Getting involved in activities that alter the outcome of betting on an event is a crime under the Criminal Code 2002. Those found guilty could potentially face up to 10 years imprisonment.
According to Section 363F of the Code, manipulative conduct concerning betting outcomes is described as follows:
An individual is considered to have manipulated the results of a betting event if they:
1. Engage in actions that manipulate the bet’s outcome.
2. Acknowledge that their actions impact the betting result.
3. Intend to gain financial profit or cause a financial loss for another bettor in the event.
4. Are aware that the information they possess falls under the category of manipulative conduct information.
Section 193H of the Crimes Act 1900 provides the definition of the offence ‘Corrupting Betting Outcome of Event’ and is detailed as follows:
(1) Within this Section, “manipulate a betting outcome of an event” means actions that:
(a) can influence or are liable to influence the results of betting related to the event, and
(b) deviate from the standards of honesty that the average person would expect from those able to impact the betting results of said event.
Here are some instances of manipulative actions:
1. A sports player, coach, or referee intentionally performing poorly during a game to ensure a team’s loss or a tied game.
2. Deliberate efforts to disrupt the inherent unpredictability of a sports event, like arranging match-fixing, where the result is predetermined to favor a particular outcome.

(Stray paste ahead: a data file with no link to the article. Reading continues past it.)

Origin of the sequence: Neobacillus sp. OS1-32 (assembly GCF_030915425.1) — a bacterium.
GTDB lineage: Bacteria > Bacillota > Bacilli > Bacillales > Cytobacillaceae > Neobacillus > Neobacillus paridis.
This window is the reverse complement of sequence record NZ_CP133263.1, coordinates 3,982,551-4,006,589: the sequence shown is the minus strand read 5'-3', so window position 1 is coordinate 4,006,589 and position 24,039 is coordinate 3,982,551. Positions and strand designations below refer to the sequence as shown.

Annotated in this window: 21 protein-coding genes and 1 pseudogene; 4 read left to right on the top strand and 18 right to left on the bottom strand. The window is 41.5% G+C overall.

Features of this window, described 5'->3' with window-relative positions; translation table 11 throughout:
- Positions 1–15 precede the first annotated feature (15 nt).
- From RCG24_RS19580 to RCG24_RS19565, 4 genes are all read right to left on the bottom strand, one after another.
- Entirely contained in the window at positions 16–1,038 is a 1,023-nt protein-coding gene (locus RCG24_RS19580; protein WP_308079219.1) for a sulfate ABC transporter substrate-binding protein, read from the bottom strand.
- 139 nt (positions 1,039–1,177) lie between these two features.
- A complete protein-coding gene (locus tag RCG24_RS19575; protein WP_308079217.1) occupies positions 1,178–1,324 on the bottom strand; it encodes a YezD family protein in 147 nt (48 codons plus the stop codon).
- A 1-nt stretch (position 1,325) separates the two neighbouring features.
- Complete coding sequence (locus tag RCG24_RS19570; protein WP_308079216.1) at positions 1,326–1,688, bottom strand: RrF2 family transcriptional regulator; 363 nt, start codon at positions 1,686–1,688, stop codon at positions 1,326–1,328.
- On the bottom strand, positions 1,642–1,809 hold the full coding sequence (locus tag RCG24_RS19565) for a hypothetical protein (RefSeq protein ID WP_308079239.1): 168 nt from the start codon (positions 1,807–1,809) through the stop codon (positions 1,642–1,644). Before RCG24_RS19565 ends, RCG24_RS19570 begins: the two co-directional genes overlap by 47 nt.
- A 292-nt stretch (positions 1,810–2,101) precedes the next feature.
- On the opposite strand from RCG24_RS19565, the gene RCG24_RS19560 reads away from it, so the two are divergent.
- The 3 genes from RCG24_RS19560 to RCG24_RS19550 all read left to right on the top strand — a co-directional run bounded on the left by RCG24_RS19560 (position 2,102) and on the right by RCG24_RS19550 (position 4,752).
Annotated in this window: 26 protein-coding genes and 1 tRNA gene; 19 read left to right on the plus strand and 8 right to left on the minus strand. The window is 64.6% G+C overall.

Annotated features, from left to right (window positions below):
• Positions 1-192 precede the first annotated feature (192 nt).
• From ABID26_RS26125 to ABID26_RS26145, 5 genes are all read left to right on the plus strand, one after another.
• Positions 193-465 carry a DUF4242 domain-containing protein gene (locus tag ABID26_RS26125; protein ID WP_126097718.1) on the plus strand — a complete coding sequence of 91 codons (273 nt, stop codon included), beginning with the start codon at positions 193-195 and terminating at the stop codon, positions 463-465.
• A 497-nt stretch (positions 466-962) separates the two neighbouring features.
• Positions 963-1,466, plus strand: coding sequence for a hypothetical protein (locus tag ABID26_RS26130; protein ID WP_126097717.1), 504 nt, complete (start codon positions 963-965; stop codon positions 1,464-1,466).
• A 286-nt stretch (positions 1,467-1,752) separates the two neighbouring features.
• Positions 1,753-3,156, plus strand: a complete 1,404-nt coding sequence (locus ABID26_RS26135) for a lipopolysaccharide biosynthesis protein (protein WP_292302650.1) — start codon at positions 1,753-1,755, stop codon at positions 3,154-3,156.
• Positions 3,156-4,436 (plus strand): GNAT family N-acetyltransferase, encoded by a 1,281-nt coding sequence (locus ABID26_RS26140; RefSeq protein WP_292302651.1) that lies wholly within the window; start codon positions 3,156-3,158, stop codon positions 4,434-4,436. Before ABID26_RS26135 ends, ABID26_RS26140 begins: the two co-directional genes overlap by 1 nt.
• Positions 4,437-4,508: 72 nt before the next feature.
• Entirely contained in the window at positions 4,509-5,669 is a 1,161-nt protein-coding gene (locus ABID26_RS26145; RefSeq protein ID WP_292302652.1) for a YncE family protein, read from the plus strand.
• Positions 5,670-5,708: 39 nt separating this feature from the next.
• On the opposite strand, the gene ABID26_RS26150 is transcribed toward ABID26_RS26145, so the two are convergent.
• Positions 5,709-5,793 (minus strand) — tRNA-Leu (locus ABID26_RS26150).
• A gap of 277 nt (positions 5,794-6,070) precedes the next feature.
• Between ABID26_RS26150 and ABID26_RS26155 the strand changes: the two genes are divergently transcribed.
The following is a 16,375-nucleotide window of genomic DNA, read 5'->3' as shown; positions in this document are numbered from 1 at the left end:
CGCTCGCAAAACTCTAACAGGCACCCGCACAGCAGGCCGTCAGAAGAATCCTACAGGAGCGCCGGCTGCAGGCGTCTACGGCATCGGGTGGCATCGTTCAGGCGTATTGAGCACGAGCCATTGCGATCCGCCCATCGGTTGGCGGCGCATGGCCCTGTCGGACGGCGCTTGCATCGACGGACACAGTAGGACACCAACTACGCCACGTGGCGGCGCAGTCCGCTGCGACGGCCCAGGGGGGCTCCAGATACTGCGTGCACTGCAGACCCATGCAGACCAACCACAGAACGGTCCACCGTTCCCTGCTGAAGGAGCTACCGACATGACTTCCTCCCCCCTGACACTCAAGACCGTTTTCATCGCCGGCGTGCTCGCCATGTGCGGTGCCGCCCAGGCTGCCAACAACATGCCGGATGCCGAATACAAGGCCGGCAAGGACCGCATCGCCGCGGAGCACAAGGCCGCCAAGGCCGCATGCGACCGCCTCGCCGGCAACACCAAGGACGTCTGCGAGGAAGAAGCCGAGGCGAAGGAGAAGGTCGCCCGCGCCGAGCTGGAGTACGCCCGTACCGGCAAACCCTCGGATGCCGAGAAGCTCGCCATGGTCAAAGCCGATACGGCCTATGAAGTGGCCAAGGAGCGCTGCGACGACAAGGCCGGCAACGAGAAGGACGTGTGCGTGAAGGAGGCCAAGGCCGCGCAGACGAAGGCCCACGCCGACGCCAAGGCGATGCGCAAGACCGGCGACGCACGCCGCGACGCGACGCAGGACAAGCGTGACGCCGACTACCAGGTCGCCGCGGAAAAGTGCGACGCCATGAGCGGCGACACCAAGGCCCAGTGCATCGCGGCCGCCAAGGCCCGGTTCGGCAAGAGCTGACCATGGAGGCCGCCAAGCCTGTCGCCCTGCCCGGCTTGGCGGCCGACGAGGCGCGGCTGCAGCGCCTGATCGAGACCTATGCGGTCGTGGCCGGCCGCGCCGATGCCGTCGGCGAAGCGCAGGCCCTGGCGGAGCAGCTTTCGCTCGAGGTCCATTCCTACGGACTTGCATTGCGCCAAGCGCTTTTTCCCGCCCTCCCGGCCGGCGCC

The police are required to establish:
1. The defendant’s full awareness or indifference to the corrupting impact of their actions on betting outcomes.
2. The defendant’s actions are driven by a desire for financial gain or to cause financial harm.
3. A direct connection between the actions and the betting event.
4. The defendant’s intention of personal financial gain or causing financial harm regarding the betting, or their awareness that someone else aimed for such outcomes through the defendant’s actions.
The police are not obligated to confirm:
1. The actual financial profit or loss incurred by the accused.
2. The occurrence of a specific bet.
3. Whether an individual, influenced by relevant information or persuasion, placed a bet.
4. If persuasion led someone to bet in a particular direction.
Potential defences that could be relevant include:
1. Factual Defence: Challenging the allegations by asserting that you did not partake in the actions as described.
2. Defence of Absence of Knowledge or Recklessness: Arguing that you neither know nor were negligent about the potential corruptive impact of the information on the betting outcomes.
3. Duress Defence: Stating that you were coerced into the actions under threat or pressure, leaving you with no reasonable alternative.
The court has the authority to impose any of the subsequent sentences for the offence:
2. Intensive Corrections Order (ICO)
3. Community Communications Order (CCO)
4. Good Release Order (CRO)
This offence involves manipulating betting or sports outcomes through corrupt means, such as bribery, match-fixing, or other fraudulent activities.
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